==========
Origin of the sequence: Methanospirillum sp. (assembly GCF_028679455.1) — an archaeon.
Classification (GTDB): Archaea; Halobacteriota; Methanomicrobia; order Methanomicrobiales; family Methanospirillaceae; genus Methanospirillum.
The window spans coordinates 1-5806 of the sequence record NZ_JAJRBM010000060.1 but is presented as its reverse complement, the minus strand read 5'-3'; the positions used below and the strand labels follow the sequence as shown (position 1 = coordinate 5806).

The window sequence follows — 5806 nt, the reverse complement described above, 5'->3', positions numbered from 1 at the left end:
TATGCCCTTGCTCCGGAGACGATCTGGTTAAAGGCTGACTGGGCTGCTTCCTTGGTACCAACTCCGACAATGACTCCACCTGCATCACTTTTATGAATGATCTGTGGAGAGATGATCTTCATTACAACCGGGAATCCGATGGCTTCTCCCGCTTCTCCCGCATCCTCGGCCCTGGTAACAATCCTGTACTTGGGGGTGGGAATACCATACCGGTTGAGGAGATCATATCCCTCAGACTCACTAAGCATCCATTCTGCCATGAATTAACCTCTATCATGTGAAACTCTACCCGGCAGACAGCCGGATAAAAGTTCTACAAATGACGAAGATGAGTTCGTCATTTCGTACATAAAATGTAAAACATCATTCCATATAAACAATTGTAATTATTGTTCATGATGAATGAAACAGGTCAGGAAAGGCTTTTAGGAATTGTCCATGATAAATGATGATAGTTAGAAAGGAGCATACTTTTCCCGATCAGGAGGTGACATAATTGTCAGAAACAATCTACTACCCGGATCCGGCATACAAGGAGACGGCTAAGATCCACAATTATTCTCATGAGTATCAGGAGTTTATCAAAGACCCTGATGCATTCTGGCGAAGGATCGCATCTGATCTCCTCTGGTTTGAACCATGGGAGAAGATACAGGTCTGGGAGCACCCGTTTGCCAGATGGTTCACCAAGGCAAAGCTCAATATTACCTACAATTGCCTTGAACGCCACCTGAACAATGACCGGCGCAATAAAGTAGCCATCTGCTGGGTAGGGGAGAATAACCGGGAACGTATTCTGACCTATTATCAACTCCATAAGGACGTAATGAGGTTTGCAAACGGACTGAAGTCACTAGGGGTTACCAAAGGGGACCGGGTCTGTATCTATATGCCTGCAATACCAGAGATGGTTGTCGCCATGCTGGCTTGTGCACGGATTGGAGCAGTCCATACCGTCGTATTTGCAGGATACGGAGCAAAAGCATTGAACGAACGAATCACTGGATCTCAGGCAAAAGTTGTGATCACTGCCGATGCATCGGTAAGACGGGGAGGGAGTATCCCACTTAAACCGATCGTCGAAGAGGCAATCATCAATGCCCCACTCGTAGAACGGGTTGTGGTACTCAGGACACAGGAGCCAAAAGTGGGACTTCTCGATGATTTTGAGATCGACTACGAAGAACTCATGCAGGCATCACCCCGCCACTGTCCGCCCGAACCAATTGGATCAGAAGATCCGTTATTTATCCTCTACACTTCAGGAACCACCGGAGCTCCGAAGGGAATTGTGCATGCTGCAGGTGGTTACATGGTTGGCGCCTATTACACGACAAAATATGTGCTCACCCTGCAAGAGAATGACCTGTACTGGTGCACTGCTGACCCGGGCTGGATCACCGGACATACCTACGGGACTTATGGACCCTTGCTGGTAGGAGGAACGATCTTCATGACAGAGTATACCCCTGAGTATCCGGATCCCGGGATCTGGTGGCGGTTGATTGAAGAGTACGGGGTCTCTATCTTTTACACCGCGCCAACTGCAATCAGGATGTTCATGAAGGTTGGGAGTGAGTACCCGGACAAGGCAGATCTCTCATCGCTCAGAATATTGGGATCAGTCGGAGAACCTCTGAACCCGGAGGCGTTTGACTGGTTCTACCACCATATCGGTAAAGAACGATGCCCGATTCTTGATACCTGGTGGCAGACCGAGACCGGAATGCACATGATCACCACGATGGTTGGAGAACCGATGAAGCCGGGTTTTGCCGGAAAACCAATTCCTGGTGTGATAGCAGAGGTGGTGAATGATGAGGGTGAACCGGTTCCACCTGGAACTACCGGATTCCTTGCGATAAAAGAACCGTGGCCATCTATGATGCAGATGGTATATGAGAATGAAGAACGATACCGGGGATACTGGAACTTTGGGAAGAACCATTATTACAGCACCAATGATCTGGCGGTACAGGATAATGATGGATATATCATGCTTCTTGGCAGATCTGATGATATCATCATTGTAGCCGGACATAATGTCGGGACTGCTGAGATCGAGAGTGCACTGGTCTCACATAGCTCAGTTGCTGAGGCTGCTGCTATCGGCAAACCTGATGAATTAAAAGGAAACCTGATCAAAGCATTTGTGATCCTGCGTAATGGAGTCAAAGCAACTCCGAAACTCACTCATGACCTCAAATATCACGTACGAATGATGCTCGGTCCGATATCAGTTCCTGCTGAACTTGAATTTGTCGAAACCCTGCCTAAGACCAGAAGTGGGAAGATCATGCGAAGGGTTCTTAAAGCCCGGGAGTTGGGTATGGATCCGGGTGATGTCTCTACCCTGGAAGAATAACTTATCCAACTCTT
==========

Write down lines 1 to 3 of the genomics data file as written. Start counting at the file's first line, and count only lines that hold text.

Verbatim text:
Origin of the sequence: Methanospirillum sp. (assembly GCF_028679455.1) — an archaeon.
Classification (GTDB): Archaea; Halobacteriota; Methanomicrobia; order Methanomicrobiales; family Methanospirillaceae; genus Methanospirillum.
The window spans coordinates 1-5806 of the sequence record NZ_JAJRBM010000060.1 but is presented as its reverse complement, the minus strand read 5'-3'; the positions used below and the strand labels follow the sequence as shown (position 1 = coordinate 5806).